Heat the butter and olive oil in a large heavy pot with a tight fitting cover. Once it’s melted add the shallots, garlic, bay leaves and thyme. Cook, stirring frequently until the shallots turn golden brown. Be careful not to burn them, or you will have to start over. Lower the heat to medium and add in the wine. Bring the mixture to a boil and allow to cook for 1 minute. Add the drained lentils and then the water, stir well. Allow the pot to come to a rolling boil, then reduce the heat to low, cover the pot, and simmer until the lentils are tender, about 40 - 45 minutes. There will be little to no liquid in the pot, and the lentils will easily mash when you press them with a fork. If you find there is still a lot of liquid, take the lid off, and raise the heat up to medium, and the the extra liquid boil away. When there is virtually not liquid left, take the pot off the heat and stir in the vinegar, then taste and add salt and pepper if needed.
As always, comments are welcome and variations are encouraged!
*Note: If you don’t have shallots, you can use more garlic (2 more cloves) or add a small finely chopped yellow union.
Saturday, February 18, 2012
As hard as it is to believe, it's winter, and although we have had the mildest winter on record, I still want to hibernate and cook dark, gravy-laden food, food that you have to cook for hours, and can just sit and smell, rather than having to fiddle over. It’s an inherent drive, I guess!
Last night, Tim and I went out to a nice Italian place we love, and the waitress highly recommended the “wonderful homemade rice pudding”. Turns out, she made it, so she was all about seeing what everyone thought. It was wonderful, and reminded me of the rice pudding I use to help my mom make when I was a kid. As Tim and I sat there and enjoyed it, I realized that I could probably attribute my ability to know when a sauce, custard, pudding or gravy is ready, to being the stirrer of the rice pudding when I was a kid! I must remember to thank my Mom for that one! I used to stand there and stir and stir and stir, then suddenly the bottom of the pot got slick and slippery, I knew the alchemy of a thickened food was happening! To this day, I know that’s the moment when I probably should switch to a whisk, to prevent lumps, and that it’s just about to be ready.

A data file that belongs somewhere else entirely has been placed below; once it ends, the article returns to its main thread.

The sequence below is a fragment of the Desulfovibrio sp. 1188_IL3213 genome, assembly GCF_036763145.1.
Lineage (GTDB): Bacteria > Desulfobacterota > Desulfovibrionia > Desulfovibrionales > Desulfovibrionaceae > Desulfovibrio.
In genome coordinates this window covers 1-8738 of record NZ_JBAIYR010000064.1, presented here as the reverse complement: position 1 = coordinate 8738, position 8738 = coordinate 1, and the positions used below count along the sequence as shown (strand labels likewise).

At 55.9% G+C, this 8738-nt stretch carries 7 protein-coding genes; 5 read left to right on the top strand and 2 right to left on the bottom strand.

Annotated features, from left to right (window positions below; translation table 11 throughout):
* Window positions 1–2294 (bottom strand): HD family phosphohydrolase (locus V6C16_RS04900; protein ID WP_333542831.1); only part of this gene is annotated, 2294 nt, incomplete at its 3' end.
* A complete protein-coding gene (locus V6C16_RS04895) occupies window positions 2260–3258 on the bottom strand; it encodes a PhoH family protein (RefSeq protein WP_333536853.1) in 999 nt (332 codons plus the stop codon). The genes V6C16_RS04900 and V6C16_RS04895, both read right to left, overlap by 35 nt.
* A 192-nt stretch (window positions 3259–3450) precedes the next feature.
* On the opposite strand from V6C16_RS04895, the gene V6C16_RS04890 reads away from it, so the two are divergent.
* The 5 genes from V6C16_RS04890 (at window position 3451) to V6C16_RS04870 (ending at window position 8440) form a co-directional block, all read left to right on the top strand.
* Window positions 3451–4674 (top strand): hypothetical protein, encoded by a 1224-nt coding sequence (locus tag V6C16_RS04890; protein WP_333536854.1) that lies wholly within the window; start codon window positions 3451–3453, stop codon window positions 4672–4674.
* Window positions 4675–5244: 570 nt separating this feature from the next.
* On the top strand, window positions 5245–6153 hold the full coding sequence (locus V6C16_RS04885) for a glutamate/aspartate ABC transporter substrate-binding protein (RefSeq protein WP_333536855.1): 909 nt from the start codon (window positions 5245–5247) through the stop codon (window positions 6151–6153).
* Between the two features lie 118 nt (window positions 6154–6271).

So, in honor of winter and all things yummy and warm, I am going to give you a foolproof chocolate pudding recipe. You’ll have to stand there and stir, but you will never look at pudding again once you have made your own, I promise you! As always, you can do this many ways, you can substitute skim milk, you can use half and half, coconut milk, almond or hazelnut milk, rice milk, anything you have in the house. You can use white, milk or bittersweet chocolate, but if you do use white, exclude the cocoa powder. You can spike it with a hazelnut liqueur, rum you name it.
Enjoy it and let me know what you can come up with!
4 tablespoons corn starch
6 tablespoons sugar (brown sugar is nice here too)
1 ½ tablespoons cocoa powder
¼ teaspoon ground cinnamon (optional)
Pinch of salt
2 ¼ c. heavy cream
1 ¼ c. milk
6 oz. semisweet chocolate
1 ½ tbsp. unsalted butter, cut into small cubes
In a medium saucepan, whisk together the cornstarch, sugar, cocoa powder, cinnamon and salt. Make sure they’re well combined and there are no lumps. In another bowl, mix together the milk and 1 ¼ c of the cream. Slowly whisk the cream/milk mixture into the dry ingredients, make sure there are no lumps. Then put the pot on a medium-high flame and stir constantly until the mixture comes to a boil and is thickened. Add the chocolate and stir until it’s melted. Then take the mixture off the heat and beat in the butter until it’s melted and combined. Transfer the whole mixture to a glass bowl and cover with plastic wrap. Make sure the plastic is touching the entire surface of the pudding, (unless you’re a fan of the pudding skin, then leave it off) and let it cool, for 45 min, it will be ready to eat at that point, and you can serve it with the remaining 1 c. of cream whipped. Otherwise, cool it completely in the refrigerator, and spoon into serving bowls, then use the remaining cream on top.